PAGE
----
Fast-forwarding capital markets

September 2020

In today’s business environment, investment firms need to be able to make quicker decisions, remove latency and eliminate manual tasks. flow’s Janet Du Chenne reports on how BNY Mellon’s technological transformation has enabled it to help clients achieve this

When the Covid-19 pandemic triggered stock market volatility in March,1 senior leaders in financial institutions braced themselves for what was to be a pivotal moment in their careers.

Rohan Singh, Global Head, Asset Owners and Head of BNY Mellon’s Asset Servicing business in Asia Pacific, recalls an “avalanche of volume”. Sharing his experience with fellow capital market luminaries during a webinar hosted by The Asset magazine on 24 June 2020,2  he revealed that the business had seen more than US$3trn in payments in the last two weeks of March, [while] market volatility spikes were hitting 1.3–1.4 standard deviations and foreign exchange (FX) trade volumes were 50,000 a day, more than double the 2019 average.

This came just as Singh’s team was making the adjustment to full-time homeworking; BNY Mellon transitioned approximately 95% of its employees to working from home at the start of the pandemic. Despite varying WiFi and connectivity, the workforce was successfully mobilised to work remotely and clients were serviced with minimal business interruption.

BNY Mellon is one of the world’s largest global custodian banks, providing custody and/or administration to US$37.3trn of the world’s investment assets on behalf of institutional investors such as pension funds and asset management companies, so adapting to the crisis was no mean feat. As a result of its unique  position, the company has oversight of data on transaction flows relating to those assets as they pass through its processing and securities settlement engine, which helped with the massive task of handling those payment volumes.

Heightened volatility in capital markets highlighted the company’s fundamental role as the engine through which those transactions can flow, and it ensured they did so as seamlessly and efficiently as possible. Business continuity therefore became BNY Mellon’s most important priority at the start of the pandemic, to help settle their clients’ securities trades on time and provide the related asset services, such as tax processing, at a time of uncertainty. The company demonstrated operational resilience, said Singh during the webinar, who added that “we feel very heartened that we got through that period as we set ourselves up for the new normal”.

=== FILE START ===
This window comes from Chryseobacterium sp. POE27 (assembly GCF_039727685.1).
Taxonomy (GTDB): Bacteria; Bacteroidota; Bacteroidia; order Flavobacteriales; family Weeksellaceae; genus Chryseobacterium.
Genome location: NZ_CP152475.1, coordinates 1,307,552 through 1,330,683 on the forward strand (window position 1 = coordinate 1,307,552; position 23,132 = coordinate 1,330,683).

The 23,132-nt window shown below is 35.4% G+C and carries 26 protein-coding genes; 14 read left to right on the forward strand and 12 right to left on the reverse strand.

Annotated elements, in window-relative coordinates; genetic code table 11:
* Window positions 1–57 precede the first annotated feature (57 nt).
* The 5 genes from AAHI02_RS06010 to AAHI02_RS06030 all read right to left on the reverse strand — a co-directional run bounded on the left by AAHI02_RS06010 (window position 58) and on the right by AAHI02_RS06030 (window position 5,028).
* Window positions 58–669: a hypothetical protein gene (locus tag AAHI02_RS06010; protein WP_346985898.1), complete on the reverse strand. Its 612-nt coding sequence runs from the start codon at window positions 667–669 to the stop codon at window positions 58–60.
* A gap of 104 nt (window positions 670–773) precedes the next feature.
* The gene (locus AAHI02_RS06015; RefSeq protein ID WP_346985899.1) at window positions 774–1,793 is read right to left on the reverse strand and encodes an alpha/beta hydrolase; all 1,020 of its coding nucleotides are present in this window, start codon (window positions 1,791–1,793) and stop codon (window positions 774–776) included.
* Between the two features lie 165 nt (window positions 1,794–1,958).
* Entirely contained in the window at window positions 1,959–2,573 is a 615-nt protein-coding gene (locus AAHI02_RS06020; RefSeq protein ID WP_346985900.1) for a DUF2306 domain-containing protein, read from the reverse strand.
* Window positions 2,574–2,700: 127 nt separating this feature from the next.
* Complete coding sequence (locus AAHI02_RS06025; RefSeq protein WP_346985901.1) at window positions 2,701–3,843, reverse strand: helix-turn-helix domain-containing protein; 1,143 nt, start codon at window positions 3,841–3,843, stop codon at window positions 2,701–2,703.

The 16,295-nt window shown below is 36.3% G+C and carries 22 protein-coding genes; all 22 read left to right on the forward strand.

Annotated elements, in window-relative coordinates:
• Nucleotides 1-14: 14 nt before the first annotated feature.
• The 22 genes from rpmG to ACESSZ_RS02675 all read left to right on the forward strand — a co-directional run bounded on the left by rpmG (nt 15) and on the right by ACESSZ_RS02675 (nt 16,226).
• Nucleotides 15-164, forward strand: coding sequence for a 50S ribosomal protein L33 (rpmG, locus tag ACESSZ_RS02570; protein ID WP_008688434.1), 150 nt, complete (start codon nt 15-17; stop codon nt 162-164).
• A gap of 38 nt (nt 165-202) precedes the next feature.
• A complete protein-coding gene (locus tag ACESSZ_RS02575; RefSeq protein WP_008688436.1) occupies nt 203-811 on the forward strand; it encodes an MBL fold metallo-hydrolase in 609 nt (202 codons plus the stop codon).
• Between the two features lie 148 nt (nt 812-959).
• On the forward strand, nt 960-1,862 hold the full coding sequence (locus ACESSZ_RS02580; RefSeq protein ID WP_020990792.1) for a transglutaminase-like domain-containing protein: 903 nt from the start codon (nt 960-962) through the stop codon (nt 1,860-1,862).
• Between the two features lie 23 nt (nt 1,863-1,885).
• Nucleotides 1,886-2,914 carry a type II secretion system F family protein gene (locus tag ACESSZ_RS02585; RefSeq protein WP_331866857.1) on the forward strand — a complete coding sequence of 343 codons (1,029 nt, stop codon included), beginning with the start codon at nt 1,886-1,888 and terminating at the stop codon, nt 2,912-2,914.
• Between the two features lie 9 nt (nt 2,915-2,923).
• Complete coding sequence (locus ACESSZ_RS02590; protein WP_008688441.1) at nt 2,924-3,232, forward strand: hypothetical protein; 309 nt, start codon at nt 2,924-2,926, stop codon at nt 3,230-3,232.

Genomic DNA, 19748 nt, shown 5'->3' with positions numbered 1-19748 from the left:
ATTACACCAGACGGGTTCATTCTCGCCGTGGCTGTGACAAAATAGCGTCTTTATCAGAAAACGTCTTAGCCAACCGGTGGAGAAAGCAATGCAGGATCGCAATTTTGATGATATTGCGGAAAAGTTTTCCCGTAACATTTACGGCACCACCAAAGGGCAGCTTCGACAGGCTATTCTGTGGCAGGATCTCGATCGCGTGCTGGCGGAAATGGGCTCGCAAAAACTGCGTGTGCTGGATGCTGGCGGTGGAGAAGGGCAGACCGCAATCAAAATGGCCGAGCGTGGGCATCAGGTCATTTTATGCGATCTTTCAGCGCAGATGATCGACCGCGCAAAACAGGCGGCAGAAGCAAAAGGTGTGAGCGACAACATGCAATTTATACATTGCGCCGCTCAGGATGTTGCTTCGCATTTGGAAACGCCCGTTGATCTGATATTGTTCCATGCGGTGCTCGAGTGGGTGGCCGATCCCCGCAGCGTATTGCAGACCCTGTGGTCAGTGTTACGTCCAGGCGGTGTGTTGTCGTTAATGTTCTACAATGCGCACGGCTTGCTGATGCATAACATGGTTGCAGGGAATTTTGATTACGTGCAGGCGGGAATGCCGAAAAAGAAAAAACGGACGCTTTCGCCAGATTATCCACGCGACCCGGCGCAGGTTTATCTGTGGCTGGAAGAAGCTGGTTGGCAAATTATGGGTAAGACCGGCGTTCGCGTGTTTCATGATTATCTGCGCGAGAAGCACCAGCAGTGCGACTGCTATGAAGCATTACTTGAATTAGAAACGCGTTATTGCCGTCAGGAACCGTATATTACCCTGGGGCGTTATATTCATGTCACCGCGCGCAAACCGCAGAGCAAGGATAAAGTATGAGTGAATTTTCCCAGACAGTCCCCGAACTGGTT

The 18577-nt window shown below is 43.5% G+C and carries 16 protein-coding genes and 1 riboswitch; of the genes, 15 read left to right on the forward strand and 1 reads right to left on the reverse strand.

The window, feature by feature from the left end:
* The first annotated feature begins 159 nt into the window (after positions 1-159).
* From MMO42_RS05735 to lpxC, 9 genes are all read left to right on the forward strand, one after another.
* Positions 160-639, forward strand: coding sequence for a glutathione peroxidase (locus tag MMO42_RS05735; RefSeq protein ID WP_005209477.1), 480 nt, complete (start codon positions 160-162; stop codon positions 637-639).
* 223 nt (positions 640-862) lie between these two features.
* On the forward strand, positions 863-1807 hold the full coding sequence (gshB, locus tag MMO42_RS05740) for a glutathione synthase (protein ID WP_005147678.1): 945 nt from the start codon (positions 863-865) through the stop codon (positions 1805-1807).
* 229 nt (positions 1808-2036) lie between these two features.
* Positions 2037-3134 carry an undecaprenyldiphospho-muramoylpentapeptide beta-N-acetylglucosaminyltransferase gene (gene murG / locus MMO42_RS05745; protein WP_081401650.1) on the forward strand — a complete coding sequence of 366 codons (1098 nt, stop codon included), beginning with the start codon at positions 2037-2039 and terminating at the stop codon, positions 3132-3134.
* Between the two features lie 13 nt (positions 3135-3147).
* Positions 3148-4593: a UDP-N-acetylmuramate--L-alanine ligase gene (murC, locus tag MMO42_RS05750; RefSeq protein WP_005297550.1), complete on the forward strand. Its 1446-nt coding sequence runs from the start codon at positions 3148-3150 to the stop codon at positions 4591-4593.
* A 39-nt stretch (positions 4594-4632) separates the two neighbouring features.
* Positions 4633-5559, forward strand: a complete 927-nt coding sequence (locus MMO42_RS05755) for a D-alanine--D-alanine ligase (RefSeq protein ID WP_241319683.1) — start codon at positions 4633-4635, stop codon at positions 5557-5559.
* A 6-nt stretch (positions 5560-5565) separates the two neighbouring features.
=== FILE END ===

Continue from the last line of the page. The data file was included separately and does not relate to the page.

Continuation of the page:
Covid-19 accelerates transformation

The speed and efficiency with which BNY Mellon adapted to the crisis laid the groundwork for the fundamental role it will play in keeping capital markets functioning as that new normal emerges. For this 236-year-old financial institution, Covid-19 also accelerated a digital transformation journey that was already under way. It has sought to build a digital DNA into all of its products and advance its data agenda in order to deliver data-driven insights and seamless user experiences on a par with the most optimal consumer experience, as well as create innovative new capabilities. All of this helps its asset manager and asset owner clients to grow revenue, reduce expenses and minimise risk.

Anand Rengarajan, Head of Deutsche Bank Securities Services Asia, noted during The Asset webinar that the entire industry faced a “paradigm shift where we have all worked on various digital initiatives that have been necessary from an efficiency and regulatory perspective – and that journey has helped us overcome the current situation successfully”.

In the case of BNY Mellon, digital initiatives that have been advanced in response to the crisis include the move from wet signatures to digital ones. Partnering digitally with Deutsche Bank (which offers local custody in various markets globally), BNY Mellon quickly implemented a system enabling asset management clients to sign off on documents digitally rather than physically. Singapore-based Eastspring Investments, the Asian asset management business of Prudential plc, embraced this capability. During the webinar, Jeroen Buwalda, the asset manager’s Chief Operating Officer, praised the “great collaboration across the industry with banks such as Deutsche Bank and BNY Mellon”.

Rohan Singh"Accelerating technology-led transformation is a crusade not to be undertaken alone"
Rohan Singh, Global Head, Asset Owners and Head of BNY Mellon’s Asset Servicing business in Asia Pacific

Commenting on the deployment of digital signatures, Michaela Ludbrook, Deutsche Bank’s Global Head of Securities Services, agrees that the pandemic stimulated plans the business wanted to accelerate, rather than inhibiting them. “With the crisis precipitating homeworking across various locations around the world, we have employed digital tools such as electronic signatures, transparency around flows, data reporting and lifecycle transparency to help our clients and our clients’ clients in the 30-plus markets we operate in,” she says.

Paradigm shift